There are interesting similarities and differences in their foundational teachings that show some of the elements that unite people, and some of the ways in which cultural context informs religious development.
Hinduism traces its roots back to approximately 2500 B.C. It was not a religion that began with one particular historical event, but was rather a gradual development of beliefs by peoples in the Indus Valley (Zaehner, pg. 15). Its sacred literature has two categories: sruti and smriti. The sruti were heard, or divinely revealed, and include the Vedas (the most ancient Hindu scriptures), the Upanishads, the Brahmanas, and the Aranyakas. The Vedas contain the creation account, regulations for sacrifices, and prayers. According to Hindu tradition, these texts were secretly taught by a prophet to a disciple (David S. Noss, 55). The smriti are texts that were remembered or passed down orally. The difference is that these were written by humans rather than by the gods. The smriti consist of the epics, the Sutras and the Puranas. The epics are long poems about events in the lives of heroic warriors. The Sutras relate to such ideas as dharma, yoga, and Vedanta. The most significant of these was the Laws of Manu, or the Manusmriti, which concerned proper law and conduct for Hindus. The Puranas are mythological writings, containing the stories of the gods and goddesses (Knott, pg. 24-25).
The Indus Valley civilization cohered around two cities, Mohenjo-Daro and Harappa. Between 2500 and 2000 B.C., the nomadic Indo-Aryans began to migrate into this area, just as the Indus Valley peoples began to disappear. The Vedas were the scriptures of the Indo-Aryans and are most commonly acknowledged as the basis for Hinduism, and they are also said to be Hinduism's supreme authority (Morgan, pg. 32). The Vedic conception of rita, or cosmic order, later served as the basis for the ideas of dharma and karma. The gods served as guardians of this idea of rita and had to be propitiated regularly by sacrifice. (Morgan, pg. 33). And so with the idea of sacrifice came a collection of regulations and technicalities for the sacrifice process (Kinsley, pg. 92). During this time, the priesthood came to assume a good amount of power in society. Such new doctrines as the four stages of life, the idea of transmigration, and the origins of the caste system (Morgan, pg. 48). While in its foundational stages, Hinduism had claimed that the soul could die, either on Earth or even in heaven, but this change had the soul being reborn in an endless cycle, seeking release, or moksha from this unending existence.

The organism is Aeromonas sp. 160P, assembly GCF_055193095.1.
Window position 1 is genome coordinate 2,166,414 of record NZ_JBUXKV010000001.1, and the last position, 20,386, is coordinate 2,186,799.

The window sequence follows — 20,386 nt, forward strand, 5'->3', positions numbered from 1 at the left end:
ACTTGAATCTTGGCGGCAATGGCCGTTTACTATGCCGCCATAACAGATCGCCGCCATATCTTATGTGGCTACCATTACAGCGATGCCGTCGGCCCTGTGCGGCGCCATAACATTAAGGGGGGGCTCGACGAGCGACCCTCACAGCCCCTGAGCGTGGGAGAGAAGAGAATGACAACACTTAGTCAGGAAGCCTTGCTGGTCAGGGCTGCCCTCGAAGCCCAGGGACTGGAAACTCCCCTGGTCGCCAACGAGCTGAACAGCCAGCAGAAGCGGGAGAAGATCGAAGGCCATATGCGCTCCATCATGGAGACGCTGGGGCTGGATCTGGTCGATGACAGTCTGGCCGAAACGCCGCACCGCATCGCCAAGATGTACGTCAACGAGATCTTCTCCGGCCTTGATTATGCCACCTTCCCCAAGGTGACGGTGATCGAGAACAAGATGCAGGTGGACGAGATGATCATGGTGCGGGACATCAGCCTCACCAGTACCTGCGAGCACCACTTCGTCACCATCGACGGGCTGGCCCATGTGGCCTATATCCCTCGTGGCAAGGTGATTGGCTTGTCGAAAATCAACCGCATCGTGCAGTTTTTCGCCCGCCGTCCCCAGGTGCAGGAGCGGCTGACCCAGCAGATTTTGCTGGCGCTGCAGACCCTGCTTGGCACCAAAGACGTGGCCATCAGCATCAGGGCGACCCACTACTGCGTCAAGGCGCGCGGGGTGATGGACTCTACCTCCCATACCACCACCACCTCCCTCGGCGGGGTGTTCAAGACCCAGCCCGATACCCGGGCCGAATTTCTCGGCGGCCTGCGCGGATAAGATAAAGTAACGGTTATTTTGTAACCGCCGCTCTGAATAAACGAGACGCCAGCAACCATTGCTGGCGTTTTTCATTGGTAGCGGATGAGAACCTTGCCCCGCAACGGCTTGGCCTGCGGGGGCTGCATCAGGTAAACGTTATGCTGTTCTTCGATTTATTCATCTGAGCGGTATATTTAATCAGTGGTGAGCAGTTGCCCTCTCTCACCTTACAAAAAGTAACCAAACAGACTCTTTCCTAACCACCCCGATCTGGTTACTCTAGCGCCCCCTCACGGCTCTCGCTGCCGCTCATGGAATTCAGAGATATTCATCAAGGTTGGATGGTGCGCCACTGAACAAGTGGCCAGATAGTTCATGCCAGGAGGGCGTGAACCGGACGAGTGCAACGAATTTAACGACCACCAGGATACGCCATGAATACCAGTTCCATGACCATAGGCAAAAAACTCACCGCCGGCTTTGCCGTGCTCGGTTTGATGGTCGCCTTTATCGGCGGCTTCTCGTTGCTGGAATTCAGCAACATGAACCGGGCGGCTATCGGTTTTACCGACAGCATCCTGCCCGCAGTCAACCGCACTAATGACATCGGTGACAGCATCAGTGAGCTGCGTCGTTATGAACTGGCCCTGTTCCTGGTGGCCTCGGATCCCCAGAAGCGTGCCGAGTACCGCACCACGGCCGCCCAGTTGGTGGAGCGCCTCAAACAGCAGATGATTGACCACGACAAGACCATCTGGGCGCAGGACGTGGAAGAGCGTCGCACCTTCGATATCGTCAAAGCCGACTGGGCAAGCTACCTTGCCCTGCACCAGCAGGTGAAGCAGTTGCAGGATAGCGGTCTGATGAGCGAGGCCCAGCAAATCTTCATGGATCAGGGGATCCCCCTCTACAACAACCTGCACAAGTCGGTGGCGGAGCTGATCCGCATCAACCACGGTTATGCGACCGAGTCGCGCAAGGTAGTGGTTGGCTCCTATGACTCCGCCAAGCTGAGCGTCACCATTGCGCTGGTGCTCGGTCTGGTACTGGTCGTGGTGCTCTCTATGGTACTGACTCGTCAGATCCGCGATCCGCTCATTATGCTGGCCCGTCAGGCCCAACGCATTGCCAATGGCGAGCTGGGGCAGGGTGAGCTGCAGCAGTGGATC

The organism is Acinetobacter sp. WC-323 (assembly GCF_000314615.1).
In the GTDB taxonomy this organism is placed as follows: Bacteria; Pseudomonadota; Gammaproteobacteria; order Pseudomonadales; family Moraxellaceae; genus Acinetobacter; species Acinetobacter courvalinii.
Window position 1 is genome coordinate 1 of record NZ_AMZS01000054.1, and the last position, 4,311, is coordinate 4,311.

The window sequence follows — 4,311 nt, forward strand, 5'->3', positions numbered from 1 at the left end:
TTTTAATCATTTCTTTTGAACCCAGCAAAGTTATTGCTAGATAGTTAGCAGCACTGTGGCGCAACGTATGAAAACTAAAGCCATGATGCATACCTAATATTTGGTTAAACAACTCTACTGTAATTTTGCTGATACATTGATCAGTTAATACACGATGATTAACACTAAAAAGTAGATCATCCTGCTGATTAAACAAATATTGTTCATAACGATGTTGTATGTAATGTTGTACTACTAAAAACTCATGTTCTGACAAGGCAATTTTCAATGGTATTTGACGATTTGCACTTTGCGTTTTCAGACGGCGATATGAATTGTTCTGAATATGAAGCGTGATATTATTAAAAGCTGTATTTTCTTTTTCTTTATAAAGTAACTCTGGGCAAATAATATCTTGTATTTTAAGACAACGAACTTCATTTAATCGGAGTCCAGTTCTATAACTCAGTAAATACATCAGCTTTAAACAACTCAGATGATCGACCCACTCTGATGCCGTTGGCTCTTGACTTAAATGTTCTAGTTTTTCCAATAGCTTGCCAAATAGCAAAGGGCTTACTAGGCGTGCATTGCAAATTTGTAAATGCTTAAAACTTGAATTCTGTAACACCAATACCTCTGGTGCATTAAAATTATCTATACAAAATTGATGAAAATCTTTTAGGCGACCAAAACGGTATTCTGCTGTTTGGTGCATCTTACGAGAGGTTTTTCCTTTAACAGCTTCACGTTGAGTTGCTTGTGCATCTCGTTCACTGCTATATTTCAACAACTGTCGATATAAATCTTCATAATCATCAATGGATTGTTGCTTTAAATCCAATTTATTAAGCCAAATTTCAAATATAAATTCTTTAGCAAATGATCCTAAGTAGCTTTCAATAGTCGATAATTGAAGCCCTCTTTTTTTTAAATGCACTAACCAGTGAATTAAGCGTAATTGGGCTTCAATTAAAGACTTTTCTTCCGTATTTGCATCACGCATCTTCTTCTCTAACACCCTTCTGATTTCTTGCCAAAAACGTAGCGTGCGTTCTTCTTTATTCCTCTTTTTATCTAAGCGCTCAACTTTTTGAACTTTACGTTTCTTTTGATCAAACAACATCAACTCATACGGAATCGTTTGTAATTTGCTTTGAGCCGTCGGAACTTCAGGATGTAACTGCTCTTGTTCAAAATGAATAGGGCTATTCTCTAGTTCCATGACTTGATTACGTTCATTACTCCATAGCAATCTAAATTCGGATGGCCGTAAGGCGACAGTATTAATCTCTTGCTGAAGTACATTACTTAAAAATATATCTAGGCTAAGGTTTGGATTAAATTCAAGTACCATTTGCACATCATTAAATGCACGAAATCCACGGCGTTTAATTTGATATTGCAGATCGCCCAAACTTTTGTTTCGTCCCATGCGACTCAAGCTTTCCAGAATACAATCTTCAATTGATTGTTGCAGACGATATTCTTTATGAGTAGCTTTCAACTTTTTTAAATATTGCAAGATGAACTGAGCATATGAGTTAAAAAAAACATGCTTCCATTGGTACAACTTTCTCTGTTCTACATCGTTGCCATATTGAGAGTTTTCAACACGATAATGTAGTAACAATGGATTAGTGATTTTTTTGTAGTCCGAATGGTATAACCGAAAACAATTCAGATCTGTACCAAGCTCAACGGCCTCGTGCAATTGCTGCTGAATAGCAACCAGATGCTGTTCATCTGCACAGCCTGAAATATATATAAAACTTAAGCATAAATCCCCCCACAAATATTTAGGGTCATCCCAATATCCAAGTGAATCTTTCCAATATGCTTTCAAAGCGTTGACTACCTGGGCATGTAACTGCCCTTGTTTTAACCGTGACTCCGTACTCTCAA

Despite the fact that Judaism started far from Hinduism, there are many striking similarities to complement the differences between the two faiths. According to such sources as the Tanakh and the Talmud, the Jewish faith is based on a covenant between God and Abraham, established approximately in 2000 B.C., and renewed between God and Moses around 1200 B.C. Unlike Hinduism, Judaism is monotheistic (Huns Kung, pg. 88). Like Hinduism, Judaism relies on its texts and traditions to provide its central authority. Like the Vedas, the Torah underwent a brief period of